Otho was recognized as emperor by the Senate that same day. The new emperor was saluted with relief. Although ambitious and greedy, Otho did not have a record for tyranny or cruelty and was expected to be a fair emperor. However, trouble in the form of Vitellius was marching down on Italy from Germany.
Vitellius had behind him the finest elite legions of the empire, composed of veterans of the Germanic Wars. These would prove to be his best arguments to gain power. Otho was not keen to begin another civil war and sent emissaries to propose a peace and inviting Vitellius to be his son-in-law. It was too late to reason; Vitellius' generals had half of his army heading to Italy. After a series of minor victories, Otho was defeated in the Battle of Bedriacum. Rather than flee and attempt a counter-attack, Otho decided to put an end to the anarchy and committed suicide. He had been emperor for a little more than three months.
Vitellius to VespasianEdit
On the news of Otho's suicide, Vitellius was recognised as emperor by the Senate. Given this recognition, Vitellius set out for Rome. He faced problems from the start of his reign. The city was left very skeptical when Vitellius chose a day of bad auspices (according to Roman superstition) to accept the office of Pontifex Maximus.
Events would seemingly prove them right. With the throne tightly secured, Vitellius engaged in a series of feasts, banquets and triumphal parades that drove the imperial treasury close to bankruptcy. Debts were quickly accrued and money-lenders started to demand repayment.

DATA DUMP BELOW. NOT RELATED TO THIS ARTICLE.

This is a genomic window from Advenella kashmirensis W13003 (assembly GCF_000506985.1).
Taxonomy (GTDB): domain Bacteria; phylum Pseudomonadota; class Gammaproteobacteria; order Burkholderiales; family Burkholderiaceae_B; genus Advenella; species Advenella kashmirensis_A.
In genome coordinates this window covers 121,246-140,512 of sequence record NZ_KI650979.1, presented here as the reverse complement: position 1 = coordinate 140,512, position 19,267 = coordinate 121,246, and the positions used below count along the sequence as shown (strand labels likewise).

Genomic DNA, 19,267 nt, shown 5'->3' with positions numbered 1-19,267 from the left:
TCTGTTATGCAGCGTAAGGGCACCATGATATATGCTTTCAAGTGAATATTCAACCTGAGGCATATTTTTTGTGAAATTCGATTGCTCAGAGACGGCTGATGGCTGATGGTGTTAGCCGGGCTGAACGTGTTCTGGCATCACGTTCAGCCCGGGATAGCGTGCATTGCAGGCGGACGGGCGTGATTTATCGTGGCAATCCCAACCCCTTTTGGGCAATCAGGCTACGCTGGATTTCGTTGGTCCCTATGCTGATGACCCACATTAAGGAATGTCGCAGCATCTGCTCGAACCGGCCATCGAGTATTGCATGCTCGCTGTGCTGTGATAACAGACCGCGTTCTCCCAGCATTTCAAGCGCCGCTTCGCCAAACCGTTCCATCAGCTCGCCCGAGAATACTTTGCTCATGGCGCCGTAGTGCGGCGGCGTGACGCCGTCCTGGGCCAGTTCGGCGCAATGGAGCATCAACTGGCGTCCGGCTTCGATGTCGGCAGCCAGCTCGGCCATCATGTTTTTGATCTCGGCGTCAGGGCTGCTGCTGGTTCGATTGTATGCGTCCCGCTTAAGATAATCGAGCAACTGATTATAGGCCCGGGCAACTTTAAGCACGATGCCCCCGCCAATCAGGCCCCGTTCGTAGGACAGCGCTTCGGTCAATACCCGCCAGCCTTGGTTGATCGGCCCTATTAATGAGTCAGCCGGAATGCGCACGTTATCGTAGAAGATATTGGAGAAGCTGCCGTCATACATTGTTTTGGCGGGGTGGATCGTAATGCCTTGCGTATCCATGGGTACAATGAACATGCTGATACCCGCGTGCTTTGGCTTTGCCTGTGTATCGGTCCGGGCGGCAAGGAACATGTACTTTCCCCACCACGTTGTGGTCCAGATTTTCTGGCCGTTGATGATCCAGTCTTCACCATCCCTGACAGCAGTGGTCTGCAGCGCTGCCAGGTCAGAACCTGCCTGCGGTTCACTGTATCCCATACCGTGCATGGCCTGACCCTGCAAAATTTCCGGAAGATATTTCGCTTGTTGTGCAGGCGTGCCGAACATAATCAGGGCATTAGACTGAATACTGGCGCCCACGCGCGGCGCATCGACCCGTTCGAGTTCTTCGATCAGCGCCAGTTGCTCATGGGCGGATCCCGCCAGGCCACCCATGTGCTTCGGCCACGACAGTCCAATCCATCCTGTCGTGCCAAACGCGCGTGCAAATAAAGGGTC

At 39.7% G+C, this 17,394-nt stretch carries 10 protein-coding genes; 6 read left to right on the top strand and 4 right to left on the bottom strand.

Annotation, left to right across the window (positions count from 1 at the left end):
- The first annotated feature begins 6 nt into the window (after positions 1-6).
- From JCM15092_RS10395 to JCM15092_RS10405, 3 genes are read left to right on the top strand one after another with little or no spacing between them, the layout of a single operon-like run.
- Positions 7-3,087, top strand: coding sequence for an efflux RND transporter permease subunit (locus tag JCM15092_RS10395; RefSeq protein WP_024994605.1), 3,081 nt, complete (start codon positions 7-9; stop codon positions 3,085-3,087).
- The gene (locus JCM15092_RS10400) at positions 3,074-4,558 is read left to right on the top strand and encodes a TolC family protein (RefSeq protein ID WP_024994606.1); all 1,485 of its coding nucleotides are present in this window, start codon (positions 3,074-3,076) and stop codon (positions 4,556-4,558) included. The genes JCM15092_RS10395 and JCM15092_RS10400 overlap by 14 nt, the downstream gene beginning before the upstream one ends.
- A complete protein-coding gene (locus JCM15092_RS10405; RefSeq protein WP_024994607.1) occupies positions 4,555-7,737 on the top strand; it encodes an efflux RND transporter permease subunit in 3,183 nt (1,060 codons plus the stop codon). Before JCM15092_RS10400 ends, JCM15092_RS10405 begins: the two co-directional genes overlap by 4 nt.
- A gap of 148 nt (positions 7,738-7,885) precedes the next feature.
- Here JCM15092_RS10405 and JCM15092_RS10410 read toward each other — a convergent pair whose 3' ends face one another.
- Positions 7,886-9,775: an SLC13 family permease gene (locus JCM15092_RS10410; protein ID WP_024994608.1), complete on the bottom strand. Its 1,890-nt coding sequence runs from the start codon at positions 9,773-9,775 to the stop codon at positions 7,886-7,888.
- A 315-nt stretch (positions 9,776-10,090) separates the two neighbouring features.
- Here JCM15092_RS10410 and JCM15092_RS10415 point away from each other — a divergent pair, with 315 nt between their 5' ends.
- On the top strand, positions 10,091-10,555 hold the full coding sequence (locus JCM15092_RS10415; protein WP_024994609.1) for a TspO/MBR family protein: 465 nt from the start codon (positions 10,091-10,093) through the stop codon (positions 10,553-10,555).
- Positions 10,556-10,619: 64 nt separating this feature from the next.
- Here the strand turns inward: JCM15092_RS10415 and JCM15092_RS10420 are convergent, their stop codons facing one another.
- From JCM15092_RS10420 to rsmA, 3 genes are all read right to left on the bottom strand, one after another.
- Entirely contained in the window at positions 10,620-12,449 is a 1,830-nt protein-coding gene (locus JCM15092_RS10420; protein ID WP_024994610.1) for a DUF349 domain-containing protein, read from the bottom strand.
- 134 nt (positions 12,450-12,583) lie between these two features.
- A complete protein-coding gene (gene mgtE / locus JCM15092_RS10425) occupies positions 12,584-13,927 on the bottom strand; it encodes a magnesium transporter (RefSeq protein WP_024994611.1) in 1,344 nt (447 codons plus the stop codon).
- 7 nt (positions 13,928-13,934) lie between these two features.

Vitellius showed his violent nature by ordering the torture and execution of those who dared to make such demands. Vitellius took the step of killing citizens who named him as their heir, often together with any co-heirs. Moreover, he engaged in a pursuit of every possible rival, inviting them to the palace with promises of power only to have them assassinated.
Vespasian had been given a special command in Judaea by Nero in 67 with the task of putting down the Great Jewish Revolt. He gained the support of the governor of Syria, Gaius Licinius Mucianus. A strong force drawn from the Judaean and Syrian legions marched on Rome under the command of Mucianus. Vespasian himself travelled to Alexandria where he had been acclaimed Emperor on July 1, thereby gaining control of the vital grain supplies from Egypt. Vespasian's son Titus remained in Judaea to deal with the Jewish rebellion. Before the eastern legions could reach Rome, the Danubian legions of the provinces of Raetia and Moesia also acclaimed Vespasian as Emperor in August, and led by Marcus Antonius Primus invaded Italy. In October, the forces led by Primus won a crushing victory over Vitellius' army at the Second Battle of Bedriacum.